IDEAS home Printed from https://ideas.repec.org/a/red/issued/v2y1999i4p757-795.html
   My bibliography  Save this article

Social Security Reform with Heterogeneous Agents

Author

Listed:
  • Juan C. Conesa

    (Universidad de Barcelona and University of Minnesota)

  • Dirk Krueger

    (University of Minneapolis and Federal Reserve Bank of Minneapolis)

Abstract

This paper analyzes the quantitative role of idiosyncratic uncertainty in an economy in which rational agents vote on hypothetical social security reforms. We find that the role of a pay-as-you-go social security system as a partial insurance and redistribution device significantly reduces political support for a transition to an economy with a fully funded system. We conclude that the status quo bias in favor of an unfunded social security system is stronger in economies in which agents of similar age differ significantly with respect to labor earnings and wealth due to idiosyncratic income uncertainty. (Copyright: Elsevier)

Suggested Citation

  • Juan C. Conesa & Dirk Krueger, 1999. "Social Security Reform with Heterogeneous Agents," Review of Economic Dynamics, Elsevier for the Society for Economic Dynamics, vol. 2(4), pages 757-795, October.
  • Handle: RePEc:red:issued:v:2:y:1999:i:4:p:757-795
    DOI: 10.1006/redy.1998.0039
    as

    Download full text from publisher

    File URL: http://dx.doi.org/10.1006/redy.1998.0039
    File Function: Full text
    Download Restriction: Access to full texts is restricted to ScienceDirect subscribers and ScienceDirect institutional members. See http://www.sciencedirect.com/ for details.

    File URL: https://libkey.io/10.1006/redy.1998.0039?utm_source=ideas
    LibKey link: if access is restricted and if your library uses this service, LibKey will redirect you to where you can use your library subscription to access this item
    ---><---

    As the access to this document is restricted, you may want to search for a different version of it.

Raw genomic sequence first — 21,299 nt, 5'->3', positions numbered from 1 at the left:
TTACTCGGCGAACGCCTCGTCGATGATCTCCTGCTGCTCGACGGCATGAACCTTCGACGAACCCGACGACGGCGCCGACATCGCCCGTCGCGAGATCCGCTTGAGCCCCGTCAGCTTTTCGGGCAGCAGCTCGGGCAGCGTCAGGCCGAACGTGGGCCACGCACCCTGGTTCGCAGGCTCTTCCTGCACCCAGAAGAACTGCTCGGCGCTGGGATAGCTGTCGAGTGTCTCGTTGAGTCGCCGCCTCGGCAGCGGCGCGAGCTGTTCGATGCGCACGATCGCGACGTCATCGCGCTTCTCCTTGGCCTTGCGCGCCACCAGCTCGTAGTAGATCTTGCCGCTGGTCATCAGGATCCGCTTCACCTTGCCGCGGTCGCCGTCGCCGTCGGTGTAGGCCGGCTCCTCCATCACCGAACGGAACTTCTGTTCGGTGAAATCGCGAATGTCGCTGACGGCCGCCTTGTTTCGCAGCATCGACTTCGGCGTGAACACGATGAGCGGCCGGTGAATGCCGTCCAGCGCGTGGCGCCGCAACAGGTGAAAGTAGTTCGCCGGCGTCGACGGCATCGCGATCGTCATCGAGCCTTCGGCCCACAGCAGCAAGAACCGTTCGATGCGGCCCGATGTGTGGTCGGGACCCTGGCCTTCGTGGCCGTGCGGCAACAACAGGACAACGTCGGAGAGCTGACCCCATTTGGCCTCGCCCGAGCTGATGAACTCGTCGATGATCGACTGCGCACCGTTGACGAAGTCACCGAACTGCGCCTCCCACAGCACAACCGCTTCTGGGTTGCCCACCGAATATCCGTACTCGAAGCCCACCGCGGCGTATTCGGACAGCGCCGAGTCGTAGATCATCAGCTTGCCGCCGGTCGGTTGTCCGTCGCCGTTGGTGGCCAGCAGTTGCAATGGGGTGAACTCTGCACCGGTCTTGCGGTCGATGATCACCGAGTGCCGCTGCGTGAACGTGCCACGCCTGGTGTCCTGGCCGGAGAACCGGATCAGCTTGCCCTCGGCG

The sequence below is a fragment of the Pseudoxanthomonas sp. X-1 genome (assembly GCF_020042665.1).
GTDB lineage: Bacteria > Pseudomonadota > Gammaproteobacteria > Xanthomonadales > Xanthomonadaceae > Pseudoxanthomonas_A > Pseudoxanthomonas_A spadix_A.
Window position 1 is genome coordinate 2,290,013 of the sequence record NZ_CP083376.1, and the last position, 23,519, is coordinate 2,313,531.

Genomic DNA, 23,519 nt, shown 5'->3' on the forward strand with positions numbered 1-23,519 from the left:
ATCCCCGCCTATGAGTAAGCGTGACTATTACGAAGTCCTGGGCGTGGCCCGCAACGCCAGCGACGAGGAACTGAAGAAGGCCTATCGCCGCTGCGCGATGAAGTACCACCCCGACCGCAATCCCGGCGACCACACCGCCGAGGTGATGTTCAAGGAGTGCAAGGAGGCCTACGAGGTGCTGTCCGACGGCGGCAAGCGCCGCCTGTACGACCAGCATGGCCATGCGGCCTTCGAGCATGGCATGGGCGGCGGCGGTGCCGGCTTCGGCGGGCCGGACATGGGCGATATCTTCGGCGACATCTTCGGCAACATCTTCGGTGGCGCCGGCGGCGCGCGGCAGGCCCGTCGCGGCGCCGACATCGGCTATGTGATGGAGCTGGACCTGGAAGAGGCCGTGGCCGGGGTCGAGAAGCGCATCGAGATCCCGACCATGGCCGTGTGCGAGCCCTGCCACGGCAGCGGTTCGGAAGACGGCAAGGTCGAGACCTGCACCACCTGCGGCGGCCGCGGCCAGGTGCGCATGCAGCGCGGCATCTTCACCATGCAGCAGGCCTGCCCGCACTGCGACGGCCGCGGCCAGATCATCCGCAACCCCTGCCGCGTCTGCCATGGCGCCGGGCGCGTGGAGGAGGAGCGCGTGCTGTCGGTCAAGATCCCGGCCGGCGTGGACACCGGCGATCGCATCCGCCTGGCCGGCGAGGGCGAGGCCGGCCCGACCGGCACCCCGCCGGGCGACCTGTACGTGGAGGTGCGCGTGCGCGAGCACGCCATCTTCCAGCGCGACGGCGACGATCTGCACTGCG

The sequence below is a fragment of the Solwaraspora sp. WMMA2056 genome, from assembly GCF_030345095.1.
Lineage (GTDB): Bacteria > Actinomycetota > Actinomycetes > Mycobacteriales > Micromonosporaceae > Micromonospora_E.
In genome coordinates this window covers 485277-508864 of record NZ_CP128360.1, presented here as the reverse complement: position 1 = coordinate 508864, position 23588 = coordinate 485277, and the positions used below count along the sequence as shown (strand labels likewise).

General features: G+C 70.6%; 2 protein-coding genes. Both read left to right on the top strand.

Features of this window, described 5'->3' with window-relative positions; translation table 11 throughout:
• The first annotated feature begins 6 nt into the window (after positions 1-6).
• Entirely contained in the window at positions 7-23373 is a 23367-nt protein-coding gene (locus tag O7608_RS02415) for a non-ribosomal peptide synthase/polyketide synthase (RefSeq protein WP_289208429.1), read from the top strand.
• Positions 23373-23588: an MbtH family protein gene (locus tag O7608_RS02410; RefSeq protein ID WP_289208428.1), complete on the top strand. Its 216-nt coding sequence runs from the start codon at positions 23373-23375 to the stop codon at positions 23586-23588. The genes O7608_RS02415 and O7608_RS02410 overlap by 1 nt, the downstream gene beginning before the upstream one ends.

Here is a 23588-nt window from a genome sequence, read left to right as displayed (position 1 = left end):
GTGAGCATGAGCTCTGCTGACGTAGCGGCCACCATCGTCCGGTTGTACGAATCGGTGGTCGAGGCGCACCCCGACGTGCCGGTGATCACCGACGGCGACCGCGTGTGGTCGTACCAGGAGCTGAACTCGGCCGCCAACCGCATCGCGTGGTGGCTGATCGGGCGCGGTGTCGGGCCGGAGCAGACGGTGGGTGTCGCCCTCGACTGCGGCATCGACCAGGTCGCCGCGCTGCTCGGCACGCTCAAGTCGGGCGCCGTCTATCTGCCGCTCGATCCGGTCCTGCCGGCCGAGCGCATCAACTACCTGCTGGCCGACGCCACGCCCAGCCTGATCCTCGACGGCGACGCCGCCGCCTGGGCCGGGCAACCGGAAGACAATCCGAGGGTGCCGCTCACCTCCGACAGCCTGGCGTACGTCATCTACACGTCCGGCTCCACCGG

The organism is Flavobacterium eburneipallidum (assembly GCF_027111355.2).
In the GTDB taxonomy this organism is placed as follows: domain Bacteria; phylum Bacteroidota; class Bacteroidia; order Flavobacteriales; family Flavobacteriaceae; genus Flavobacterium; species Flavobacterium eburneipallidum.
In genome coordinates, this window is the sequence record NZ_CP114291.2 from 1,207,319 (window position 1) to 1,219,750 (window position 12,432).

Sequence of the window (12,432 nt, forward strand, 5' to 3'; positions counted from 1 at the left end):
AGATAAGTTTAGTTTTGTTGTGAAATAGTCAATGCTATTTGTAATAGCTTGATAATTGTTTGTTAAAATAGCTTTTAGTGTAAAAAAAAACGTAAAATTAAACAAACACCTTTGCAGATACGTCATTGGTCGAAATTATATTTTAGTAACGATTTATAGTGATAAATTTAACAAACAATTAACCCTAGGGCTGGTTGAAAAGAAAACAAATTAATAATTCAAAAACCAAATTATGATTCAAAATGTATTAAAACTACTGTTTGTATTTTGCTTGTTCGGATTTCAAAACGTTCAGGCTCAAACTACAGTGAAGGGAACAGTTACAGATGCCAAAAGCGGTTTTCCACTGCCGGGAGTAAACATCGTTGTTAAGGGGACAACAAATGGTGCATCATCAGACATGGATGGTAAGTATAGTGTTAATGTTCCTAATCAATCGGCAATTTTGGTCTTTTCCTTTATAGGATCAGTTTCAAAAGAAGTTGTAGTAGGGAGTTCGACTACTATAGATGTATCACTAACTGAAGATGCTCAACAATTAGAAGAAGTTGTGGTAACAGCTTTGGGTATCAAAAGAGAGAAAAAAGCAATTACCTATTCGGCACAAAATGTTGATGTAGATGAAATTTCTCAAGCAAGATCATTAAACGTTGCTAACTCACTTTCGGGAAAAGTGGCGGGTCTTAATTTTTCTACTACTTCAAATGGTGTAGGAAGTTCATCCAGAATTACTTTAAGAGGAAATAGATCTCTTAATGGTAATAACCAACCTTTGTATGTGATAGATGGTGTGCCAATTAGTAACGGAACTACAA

References listed on IDEAS

    as
    1. Tauchen, George & Hussey, Robert, 1991. "Quadrature-Based Methods for Obtaining Approximate Solutions to Nonlinear Asset Pricing Models," Econometrica, Econometric Society, vol. 59(2), pages 371-396, March.
    2. Jonathan Heathcote, 2005. "Fiscal Policy with Heterogeneous Agents and Incomplete Markets," Review of Economic Studies, Oxford University Press, vol. 72(1), pages 161-188.
    3. Thomas F. Cooley & Jorge Soares, 1999. "A Positive Theory of Social Security Based on Reputation," Journal of Political Economy, University of Chicago Press, vol. 107(1), pages 135-160, February.
    4. Peter Diamond, 2004. "Social Security," American Economic Review, American Economic Association, vol. 94(1), pages 1-24, March.
    5. S. Rao Aiyagari, 1994. "Uninsured Idiosyncratic Risk and Aggregate Saving," The Quarterly Journal of Economics, Oxford University Press, vol. 109(3), pages 659-684.
    6. Bohn, Henning, 1999. "Will social security and Medicare remain viable as the U.S. population is aging?," Carnegie-Rochester Conference Series on Public Policy, Elsevier, vol. 50(1), pages 1-53, June.
    7. Juster, F Thomas & Stafford, Frank P, 1991. "The Allocation of Time: Empirical Findings, Behavioral Models, and Problems of Measurement," Journal of Economic Literature, American Economic Association, vol. 29(2), pages 471-522, June.
    8. repec:cup:macdyn:v:1:y:1997:i:1:p:7-44 is not listed on IDEAS
    9. Huang, He & Ä°Mrohorogë‡Lu, Selahattin & Sargent, Thomas J., 1997. "Two Computations To Fund Social Security," Macroeconomic Dynamics, Cambridge University Press, vol. 1(1), pages 7-44, January.
    10. Butler, Monika, 1999. "Anticipation effects of looming public-pension reforms," Carnegie-Rochester Conference Series on Public Policy, Elsevier, vol. 50(1), pages 119-159, June.
    11. Harold L. Cole & Narayana R. Kocherlakota, 2001. "Efficient Allocations with Hidden Income and Hidden Storage," Review of Economic Studies, Oxford University Press, vol. 68(3), pages 523-542.